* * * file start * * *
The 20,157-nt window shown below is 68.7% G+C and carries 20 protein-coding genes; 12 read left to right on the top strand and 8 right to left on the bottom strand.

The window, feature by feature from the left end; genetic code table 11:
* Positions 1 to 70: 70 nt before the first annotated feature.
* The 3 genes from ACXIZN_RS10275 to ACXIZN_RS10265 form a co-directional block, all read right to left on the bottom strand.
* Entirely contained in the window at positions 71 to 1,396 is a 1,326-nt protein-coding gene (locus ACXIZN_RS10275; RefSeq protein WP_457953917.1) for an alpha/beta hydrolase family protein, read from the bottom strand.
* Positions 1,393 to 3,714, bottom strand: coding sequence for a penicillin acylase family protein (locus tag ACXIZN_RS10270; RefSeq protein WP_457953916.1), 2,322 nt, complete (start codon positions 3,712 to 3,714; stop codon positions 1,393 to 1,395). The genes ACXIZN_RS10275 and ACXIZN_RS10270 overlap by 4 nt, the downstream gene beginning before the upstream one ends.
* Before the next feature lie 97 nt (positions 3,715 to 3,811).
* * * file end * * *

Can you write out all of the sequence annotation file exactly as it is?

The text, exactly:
The 20,157-nt window shown below is 68.7% G+C and carries 20 protein-coding genes; 12 read left to right on the top strand and 8 right to left on the bottom strand.

The window, feature by feature from the left end; genetic code table 11:
* Positions 1 to 70: 70 nt before the first annotated feature.
* The 3 genes from ACXIZN_RS10275 to ACXIZN_RS10265 form a co-directional block, all read right to left on the bottom strand.
* Entirely contained in the window at positions 71 to 1,396 is a 1,326-nt protein-coding gene (locus ACXIZN_RS10275; RefSeq protein WP_457953917.1) for an alpha/beta hydrolase family protein, read from the bottom strand.
* Positions 1,393 to 3,714, bottom strand: coding sequence for a penicillin acylase family protein (locus tag ACXIZN_RS10270; RefSeq protein WP_457953916.1), 2,322 nt, complete (start codon positions 3,712 to 3,714; stop codon positions 1,393 to 1,395). The genes ACXIZN_RS10275 and ACXIZN_RS10270 overlap by 4 nt, the downstream gene beginning before the upstream one ends.
* Before the next feature lie 97 nt (positions 3,715 to 3,811).